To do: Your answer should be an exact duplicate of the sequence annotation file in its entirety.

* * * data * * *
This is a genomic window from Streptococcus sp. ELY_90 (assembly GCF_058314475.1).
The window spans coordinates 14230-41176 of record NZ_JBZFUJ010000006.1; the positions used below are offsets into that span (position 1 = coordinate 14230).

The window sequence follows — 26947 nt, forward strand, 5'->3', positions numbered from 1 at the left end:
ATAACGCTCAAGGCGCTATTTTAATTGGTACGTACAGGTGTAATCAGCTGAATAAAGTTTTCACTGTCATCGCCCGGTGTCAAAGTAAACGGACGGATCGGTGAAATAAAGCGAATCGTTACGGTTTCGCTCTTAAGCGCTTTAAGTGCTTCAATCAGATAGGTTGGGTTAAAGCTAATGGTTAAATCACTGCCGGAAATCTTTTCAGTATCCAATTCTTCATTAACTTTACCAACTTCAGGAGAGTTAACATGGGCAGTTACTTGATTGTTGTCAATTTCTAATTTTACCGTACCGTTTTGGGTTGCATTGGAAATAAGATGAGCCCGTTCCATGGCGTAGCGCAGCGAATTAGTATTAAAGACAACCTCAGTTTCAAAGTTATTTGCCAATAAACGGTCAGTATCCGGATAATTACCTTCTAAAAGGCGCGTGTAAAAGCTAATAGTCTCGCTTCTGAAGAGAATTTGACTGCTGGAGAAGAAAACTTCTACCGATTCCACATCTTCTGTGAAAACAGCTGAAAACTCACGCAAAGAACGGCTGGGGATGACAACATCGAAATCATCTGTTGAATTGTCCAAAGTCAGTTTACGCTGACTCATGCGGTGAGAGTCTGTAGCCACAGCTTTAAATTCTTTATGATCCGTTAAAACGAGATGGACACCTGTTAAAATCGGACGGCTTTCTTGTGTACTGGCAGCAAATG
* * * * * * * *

This is a genomic window from Streptococcus sp. ELY_90 (assembly GCF_058314475.1).
The window spans coordinates 14230-41176 of record NZ_JBZFUJ010000006.1; the positions used below are offsets into that span (position 1 = coordinate 14230).

The window sequence follows — 26947 nt, forward strand, 5'->3', positions numbered from 1 at the left end:
ATAACGCTCAAGGCGCTATTTTAATTGGTACGTACAGGTGTAATCAGCTGAATAAAGTTTTCACTGTCATCGCCCGGTGTCAAAGTAAACGGACGGATCGGTGAAATAAAGCGAATCGTTACGGTTTCGCTCTTAAGCGCTTTAAGTGCTTCAATCAGATAGGTTGGGTTAAAGCTAATGGTTAAATCACTGCCGGAAATCTTTTCAGTATCCAATTCTTCATTAACTTTACCAACTTCAGGAGAGTTAACATGGGCAGTTACTTGATTGTTGTCAATTTCTAATTTTACCGTACCGTTTTGGGTTGCATTGGAAATAAGATGAGCCCGTTCCATGGCGTAGCGCAGCGAATTAGTATTAAAGACAACCTCAGTTTCAAAGTTATTTGCCAATAAACGGTCAGTATCCGGATAATTACCTTCTAAAAGGCGCGTGTAAAAGCTAATAGTCTCGCTTCTGAAGAGAATTTGACTGCTGGAGAAGAAAACTTCTACCGATTCCACATCTTCTGTGAAAACAGCTGAAAACTCACGCAAAGAACGGCTGGGGATGACAACATCGAAATCATCTGTTGAATTGTCCAAAGTCAGTTTACGCTGACTCATGCGGTGAGAGTCTGTAGCCACAGCTTTAAATTCTTTATGATCCGTTAAAACGAGATGGACACCTGTTAAAATCGGACGGCTTTCTTGTGTACTGGCAGCAAATG